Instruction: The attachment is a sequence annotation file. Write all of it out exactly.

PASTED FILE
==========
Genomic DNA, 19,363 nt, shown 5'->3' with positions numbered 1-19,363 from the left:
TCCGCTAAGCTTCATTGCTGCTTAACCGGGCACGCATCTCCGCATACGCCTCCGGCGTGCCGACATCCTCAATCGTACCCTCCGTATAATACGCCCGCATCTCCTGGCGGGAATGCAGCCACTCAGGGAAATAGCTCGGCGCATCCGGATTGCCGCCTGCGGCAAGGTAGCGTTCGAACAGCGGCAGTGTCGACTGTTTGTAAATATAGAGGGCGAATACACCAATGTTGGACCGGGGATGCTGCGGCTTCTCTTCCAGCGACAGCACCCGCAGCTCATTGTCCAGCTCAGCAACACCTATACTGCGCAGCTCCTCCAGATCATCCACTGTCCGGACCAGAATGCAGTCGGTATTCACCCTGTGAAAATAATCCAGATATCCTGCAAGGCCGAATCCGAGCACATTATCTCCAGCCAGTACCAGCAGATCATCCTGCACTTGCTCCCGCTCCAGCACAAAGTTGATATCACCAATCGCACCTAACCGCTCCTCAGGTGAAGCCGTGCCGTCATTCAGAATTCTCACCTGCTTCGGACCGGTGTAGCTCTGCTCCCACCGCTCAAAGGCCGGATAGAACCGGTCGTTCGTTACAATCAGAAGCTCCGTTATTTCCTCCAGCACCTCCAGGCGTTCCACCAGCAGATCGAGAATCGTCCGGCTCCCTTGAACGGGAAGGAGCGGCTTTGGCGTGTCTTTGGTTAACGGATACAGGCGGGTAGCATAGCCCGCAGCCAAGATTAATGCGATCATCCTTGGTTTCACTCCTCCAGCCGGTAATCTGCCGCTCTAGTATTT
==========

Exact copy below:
Genomic DNA, 19,363 nt, shown 5'->3' with positions numbered 1-19,363 from the left:
TCCGCTAAGCTTCATTGCTGCTTAACCGGGCACGCATCTCCGCATACGCCTCCGGCGTGCCGACATCCTCAATCGTACCCTCCGTATAATACGCCCGCATCTCCTGGCGGGAATGCAGCCACTCAGGGAAATAGCTCGGCGCATCCGGATTGCCGCCTGCGGCAAGGTAGCGTTCGAACAGCGGCAGTGTCGACTGTTTGTAAATATAGAGGGCGAATACACCAATGTTGGACCGGGGATGCTGCGGCTTCTCTTCCAGCGACAGCACCCGCAGCTCATTGTCCAGCTCAGCAACACCTATACTGCGCAGCTCCTCCAGATCATCCACTGTCCGGACCAGAATGCAGTCGGTATTCACCCTGTGAAAATAATCCAGATATCCTGCAAGGCCGAATCCGAGCACATTATCTCCAGCCAGTACCAGCAGATCATCCTGCACTTGCTCCCGCTCCAGCACAAAGTTGATATCACCAATCGCACCTAACCGCTCCTCAGGTGAAGCCGTGCCGTCATTCAGAATTCTCACCTGCTTCGGACCGGTGTAGCTCTGCTCCCACCGCTCAAAGGCCGGATAGAACCGGTCGTTCGTTACAATCAGAAGCTCCGTTATTTCCTCCAGCACCTCCAGGCGTTCCACCAGCAGATCGAGAATCGTCCGGCTCCCTTGAACGGGAAGGAGCGGCTTTGGCGTGTCTTTGGTTAACGGATACAGGCGGGTAGCATAGCCCGCAGCCAAGATTAATGCGATCATCCTTGGTTTCACTCCTCCAGCCGGTAATCTGCCGCTCTAGTATTT